Inland Performance Plus 2TB NVMe SSD Review

Inland Performance Plus 2TB
Inland Performance Plus 2TB

Today we are looking at the Inland Performance Plus 2TB NVMe SSD. I have previously covered several Inland drives, most recently their TD510 Gen5 drive, and generally speaking I have always come away impressed at the performance per dollar the Inland drives offer. Today’s drive, the Performance Plus 2TB, is not a particularly new drive, but lots of users are sticking with a high performance Gen 4 drive over making the relatively early adopter plunge for Gen 5, so we thought we would look at one.

Inland Performance Plus 2TB PCIe Gen4 NVMe SSD

The Inland Performance Plus 2TB comes in a double-sided M.2 2280 (80mm) form factor.

Inland Performance Plus 2TB 2TB Front
Inland Performance Plus 2TB Front

Onboard, the drive comes equipped with a Phison PS5018-E18 controller. This is a relatively high end PCIe Gen 4 controller that I have seen many times, such as on drives like the AORUS 7000s and the FireCuda 530. The PS5018 can be paired with many different types of NAND, and today we are looking at 112-layer Toshiba BiCS5 TLC. Older reviews of this drive indicate the drive previously came with 96-layer Micron TLC NAND, so it seems like there is at least two variants out in the wild. Paired with our NAND is a DDR4 DRAM cache.

Inland Performance Plus 2TB 2TB Back
Inland Performance Plus 2TB Back

The backside of the Inland Performance Plus 2TB has half the cache and half the NAND.

Inland Performance Plus 2TB SSD Specs

The Inland Performance Plus 2TB comes in capacities between 1TB and 8TB, and is available with and without a heatsink.

Inland Performance Plus 2TB Specs
Inland Performance Plus 2TB Specs

The 2TB model of the Performance Plus has generally high sequential performance specifications, though a small step behind the absolute fastest Gen 4 drives I have seen. 7400 MB/s sequential read and 6850 MB/s sequential write are quick, but just below what Gen 4 is theoretically capable of providing. Endurance is rated at 1400 TBW, which exceeds my expectation of 600 TBW per 1TB of capacity. Inland has chosen to provide this drive with a 6 year warranty, one year longer than the industry standard 5 years, so that is pretty awesome to see.

Inland Performance Plus 2TB 2TB CrystalDiskInfo
Inland Performance Plus 2TB CrystalDiskInfo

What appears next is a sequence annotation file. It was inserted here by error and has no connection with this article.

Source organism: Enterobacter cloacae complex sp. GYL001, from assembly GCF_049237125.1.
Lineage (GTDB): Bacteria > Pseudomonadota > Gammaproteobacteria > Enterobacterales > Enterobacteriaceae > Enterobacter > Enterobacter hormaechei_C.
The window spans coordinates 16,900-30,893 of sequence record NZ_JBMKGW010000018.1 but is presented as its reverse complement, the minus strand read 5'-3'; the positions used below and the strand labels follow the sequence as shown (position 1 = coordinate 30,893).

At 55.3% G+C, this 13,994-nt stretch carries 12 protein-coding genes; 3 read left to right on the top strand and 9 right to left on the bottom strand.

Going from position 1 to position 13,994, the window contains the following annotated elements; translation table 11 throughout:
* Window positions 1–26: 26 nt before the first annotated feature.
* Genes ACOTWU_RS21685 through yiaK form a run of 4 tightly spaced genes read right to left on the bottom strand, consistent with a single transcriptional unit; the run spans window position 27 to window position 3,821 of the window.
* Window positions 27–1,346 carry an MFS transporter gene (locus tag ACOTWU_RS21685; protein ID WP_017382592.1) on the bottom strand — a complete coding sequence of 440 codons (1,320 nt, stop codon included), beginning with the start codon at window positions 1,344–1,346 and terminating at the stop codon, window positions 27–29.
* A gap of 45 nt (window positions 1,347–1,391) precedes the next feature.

CrystalDiskInfo can give us some basic information about the SSD and confirms we are operating at PCIe 4.0 x4 speeds using NVMe 1.4.

Test System Configuration

We are using the following configuration for this test:

  • Motherboard: MSI MAG X670E Tomahawk
  • CPU: AMD Ryzen 9 7900X (12C/24T)
  • RAM: 2x 16GB DDR5-6000 UDIMMs

Our testing uses the Inland Performance Plus 2TB as the boot drive for the system, installed in the M.2_1 slot on the motherboard. This slot supports up to PCIe Gen 5 x4. The drive is filled to 85% capacity with data, and then some is deleted, leaving around 60% used space on the volume.

Next, we are going to get into our performance testing.


  1. Thank you, On video processing workloads, sustained write performance is important.
    It seems this drive can record uncompressed 4K 30Hz HDR 36bit (12bitx 3ch) video.

  2. To their credit, Microcenter is very accommodating with accepting returns for replacement or refund of their Inland brand products, when you have a purchase receipt and the serial number matches the receipt.

  3. I don’t know if this is in the cards but with the massive variance in firmware quality between vendors especially with regards to how a drive handles a random power loss some form of testing of this would be greatly appreciated.

    It’s something that seemingly no publication is doing and it only made the news headlines when a twitter user went a bit viral some time ago:

    The biggest takeaway I have from that users testing is that there is no way as a consumer to know which brand or drive is safe unless someone has actually tested it. Sadly the p31 gold produced by SK Hynix was tested to corrupt data. I had bought this drive due to the fact it was produced by an enormous nand manufacturer and had excellent reviews. Turns out it is fatally flawed!

    Consumer 2280 drives with PLP basically don’t exist so we’re at the mercy of the firmware here. This is very important especially to STH readers for the simple fact that maybe their proxmox or pfsense box doesn’t boot the next time there’s an unexpected power loss simply due to their ssd firmware not handling it as gracefully as it should.

    Anyone with any level of real world experience knows there’s still plenty of ways a UPS backed device can wind up losing power unexpectedly.

  4. I own several Inland nvme m.2 drives. I’ve never had any serious issues with a unit, however I would like to see some better support from Inland, aka pass-through vendor firmware updates, plus it wouldn’t hurt to label their drives so the product name shows up when queried. I think they commonly source these through Adata/Silicon Power/Hynix(Solidigim).


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